“Kashmir, Siachin, Sir Creek and other issues would be discussed with the Indian foreign secretary,” said Foreign Office spokesperson Tasneem Aslam at the the weekly media briefing.
“We welcome this Indian initiative,” she added.
Pakistan and India, who have fought two of their three wars over disputed Muslim-majority Kashmir, have traded blame for an upsurge in firing and shelling which started in October last year.
US Secretary of State John Kerry last month appealed to both nations to resume the talks, saying Washington was “deeply concerned” about a surge in violence on the border in Kashmir.
Exchanges of fire across their de facto border and undisputed border further south have killed more than two dozen civilians and forced thousands to flee their homes on both sides.
Given the tension between the two nations at the LoC in Kashmir, and the cancellation of a similar previously scheduled meeting, the upcoming talks will be significant in defining the relations between the two neighbours.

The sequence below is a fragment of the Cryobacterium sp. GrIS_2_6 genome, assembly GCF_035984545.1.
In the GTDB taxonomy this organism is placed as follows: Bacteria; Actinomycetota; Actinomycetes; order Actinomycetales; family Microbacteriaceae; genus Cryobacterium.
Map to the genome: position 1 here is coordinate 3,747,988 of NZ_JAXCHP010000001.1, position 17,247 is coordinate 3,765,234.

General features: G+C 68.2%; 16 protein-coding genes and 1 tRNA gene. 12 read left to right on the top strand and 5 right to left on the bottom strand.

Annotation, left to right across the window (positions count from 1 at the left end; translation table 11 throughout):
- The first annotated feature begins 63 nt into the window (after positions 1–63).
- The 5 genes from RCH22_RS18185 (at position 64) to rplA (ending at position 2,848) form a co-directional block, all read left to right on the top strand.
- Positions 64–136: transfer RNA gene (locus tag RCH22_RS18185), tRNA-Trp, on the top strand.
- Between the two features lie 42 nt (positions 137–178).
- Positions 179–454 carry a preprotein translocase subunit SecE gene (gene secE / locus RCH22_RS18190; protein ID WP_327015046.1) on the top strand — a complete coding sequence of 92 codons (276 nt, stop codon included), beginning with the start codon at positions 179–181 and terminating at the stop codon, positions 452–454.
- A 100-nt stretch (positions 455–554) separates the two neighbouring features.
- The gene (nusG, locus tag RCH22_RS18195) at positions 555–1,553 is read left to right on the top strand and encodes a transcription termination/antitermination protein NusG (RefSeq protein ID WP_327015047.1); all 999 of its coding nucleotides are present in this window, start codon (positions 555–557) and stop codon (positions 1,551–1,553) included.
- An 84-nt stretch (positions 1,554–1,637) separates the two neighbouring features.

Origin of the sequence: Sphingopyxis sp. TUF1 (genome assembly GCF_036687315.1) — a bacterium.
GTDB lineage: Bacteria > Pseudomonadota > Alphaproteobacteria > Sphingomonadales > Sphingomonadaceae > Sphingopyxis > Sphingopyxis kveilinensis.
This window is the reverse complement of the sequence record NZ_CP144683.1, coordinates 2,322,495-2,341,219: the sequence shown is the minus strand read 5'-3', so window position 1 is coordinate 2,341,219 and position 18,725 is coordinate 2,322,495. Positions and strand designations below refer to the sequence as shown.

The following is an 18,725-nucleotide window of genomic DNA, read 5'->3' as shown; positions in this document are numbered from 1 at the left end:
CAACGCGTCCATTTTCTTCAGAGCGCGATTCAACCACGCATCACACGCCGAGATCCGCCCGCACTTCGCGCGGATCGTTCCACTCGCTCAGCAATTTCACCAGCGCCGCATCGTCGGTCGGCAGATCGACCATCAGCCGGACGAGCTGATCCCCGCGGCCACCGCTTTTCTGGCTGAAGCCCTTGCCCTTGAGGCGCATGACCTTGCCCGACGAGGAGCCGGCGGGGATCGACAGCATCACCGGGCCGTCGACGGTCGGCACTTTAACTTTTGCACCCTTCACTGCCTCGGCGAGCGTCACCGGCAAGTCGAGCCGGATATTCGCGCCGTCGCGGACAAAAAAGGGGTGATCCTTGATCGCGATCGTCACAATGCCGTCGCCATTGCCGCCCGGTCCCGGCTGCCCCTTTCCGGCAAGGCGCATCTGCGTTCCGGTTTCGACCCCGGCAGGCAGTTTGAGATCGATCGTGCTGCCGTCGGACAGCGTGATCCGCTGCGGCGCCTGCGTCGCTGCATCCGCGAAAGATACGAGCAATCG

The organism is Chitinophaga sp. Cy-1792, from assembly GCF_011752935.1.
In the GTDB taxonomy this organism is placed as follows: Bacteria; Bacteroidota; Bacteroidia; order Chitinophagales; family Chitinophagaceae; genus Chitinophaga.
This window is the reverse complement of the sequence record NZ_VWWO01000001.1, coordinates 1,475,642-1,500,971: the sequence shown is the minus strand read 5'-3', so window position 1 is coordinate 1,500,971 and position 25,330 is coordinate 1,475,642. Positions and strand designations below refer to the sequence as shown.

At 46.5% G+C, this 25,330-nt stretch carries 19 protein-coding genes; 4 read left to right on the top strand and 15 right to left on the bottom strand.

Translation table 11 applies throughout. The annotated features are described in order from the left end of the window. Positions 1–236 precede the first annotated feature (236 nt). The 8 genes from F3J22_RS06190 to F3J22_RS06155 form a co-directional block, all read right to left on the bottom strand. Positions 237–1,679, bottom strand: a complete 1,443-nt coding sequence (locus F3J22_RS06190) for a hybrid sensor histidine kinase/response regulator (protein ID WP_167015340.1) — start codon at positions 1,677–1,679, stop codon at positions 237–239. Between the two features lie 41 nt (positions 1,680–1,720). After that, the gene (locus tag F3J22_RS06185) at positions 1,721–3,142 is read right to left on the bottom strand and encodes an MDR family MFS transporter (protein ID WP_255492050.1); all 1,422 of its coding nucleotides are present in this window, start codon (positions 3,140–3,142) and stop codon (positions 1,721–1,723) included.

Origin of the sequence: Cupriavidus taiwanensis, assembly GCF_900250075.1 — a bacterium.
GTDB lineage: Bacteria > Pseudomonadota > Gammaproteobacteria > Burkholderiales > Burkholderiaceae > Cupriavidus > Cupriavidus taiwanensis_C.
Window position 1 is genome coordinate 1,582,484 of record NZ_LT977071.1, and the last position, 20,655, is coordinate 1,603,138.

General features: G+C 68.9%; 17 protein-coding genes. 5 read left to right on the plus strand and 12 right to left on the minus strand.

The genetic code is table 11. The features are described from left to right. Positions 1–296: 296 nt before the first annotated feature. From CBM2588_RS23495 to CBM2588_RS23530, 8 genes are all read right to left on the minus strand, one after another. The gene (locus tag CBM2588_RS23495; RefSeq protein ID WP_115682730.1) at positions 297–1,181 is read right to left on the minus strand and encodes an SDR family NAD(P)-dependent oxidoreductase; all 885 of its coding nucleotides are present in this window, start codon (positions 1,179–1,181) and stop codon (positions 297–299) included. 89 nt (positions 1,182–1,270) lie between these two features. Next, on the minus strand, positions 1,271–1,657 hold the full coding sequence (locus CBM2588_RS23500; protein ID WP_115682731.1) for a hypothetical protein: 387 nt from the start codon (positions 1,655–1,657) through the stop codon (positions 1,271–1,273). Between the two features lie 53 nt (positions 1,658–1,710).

Aslam also said establishment of peace is an important pillar of Pakistan’s foreign policy.
She highlighted the key role Pakistan has played in UN peace missions, citing participation in 42 peacekeeping missions.
Responding to a question, the FO spokesperson welcomed resumption of initial talks between the Afghan government and Afghan Taliban.
Last week, the Afghan Taliban’s office in Doha was revived with Taliban holding initial talks with the Afghan government, while Pakistan acted as a facilitator.
Pakistan summoned its High Commissioner to India Abdul Basit for urgent consultations over the upcoming visit of S. Jaishankar to Pakistan.
Credible sources told Dawn that Basit has reached Islamabad and is briefing top officials of the Foreign Office engaged in planning parleys with the Indian foreign secretary.
Basit is also expected to meet Adviser on National Security and Foreign Affairs Sartaj Aziz and Prime Minister Nawaz Sharif. He is expected to brief them over the latest issues between the two countries.
Sources said the Indian government has desired a meeting of its foreign secretary with PM Nawaz, and is awaiting a response from Islamabad in this regard.
Sources added that the Indian foreign secretary would deliver an important message of Indian Prime Minister Narendra Modi to his Pakistani counterpart.
A significant number of Indian journalists are also expected to arrive in Islamabad for coverage of the talks.
Courtesy by Dawn.com